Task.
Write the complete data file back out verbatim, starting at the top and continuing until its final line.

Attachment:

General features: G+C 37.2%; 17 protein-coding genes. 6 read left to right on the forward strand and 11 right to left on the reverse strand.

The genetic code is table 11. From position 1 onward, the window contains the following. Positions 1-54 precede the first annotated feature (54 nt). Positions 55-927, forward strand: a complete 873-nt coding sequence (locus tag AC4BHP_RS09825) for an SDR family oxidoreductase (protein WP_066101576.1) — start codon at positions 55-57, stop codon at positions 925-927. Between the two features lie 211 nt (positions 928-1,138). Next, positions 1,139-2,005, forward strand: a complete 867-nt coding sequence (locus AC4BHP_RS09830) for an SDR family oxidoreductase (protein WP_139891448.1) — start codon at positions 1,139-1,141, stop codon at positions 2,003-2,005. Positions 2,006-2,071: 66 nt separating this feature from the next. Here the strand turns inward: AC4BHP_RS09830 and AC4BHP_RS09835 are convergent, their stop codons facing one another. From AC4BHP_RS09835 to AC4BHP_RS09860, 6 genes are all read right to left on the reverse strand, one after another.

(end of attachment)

General features: G+C 37.2%; 17 protein-coding genes. 6 read left to right on the forward strand and 11 right to left on the reverse strand.

The genetic code is table 11. From position 1 onward, the window contains the following. Positions 1-54 precede the first annotated feature (54 nt). Positions 55-927, forward strand: a complete 873-nt coding sequence (locus tag AC4BHP_RS09825) for an SDR family oxidoreductase (protein WP_066101576.1) — start codon at positions 55-57, stop codon at positions 925-927. Between the two features lie 211 nt (positions 928-1,138). Next, positions 1,139-2,005, forward strand: a complete 867-nt coding sequence (locus AC4BHP_RS09830) for an SDR family oxidoreductase (protein WP_139891448.1) — start codon at positions 1,139-1,141, stop codon at positions 2,003-2,005. Positions 2,006-2,071: 66 nt separating this feature from the next. Here the strand turns inward: AC4BHP_RS09830 and AC4BHP_RS09835 are convergent, their stop codons facing one another. From AC4BHP_RS09835 to AC4BHP_RS09860, 6 genes are all read right to left on the reverse strand, one after another.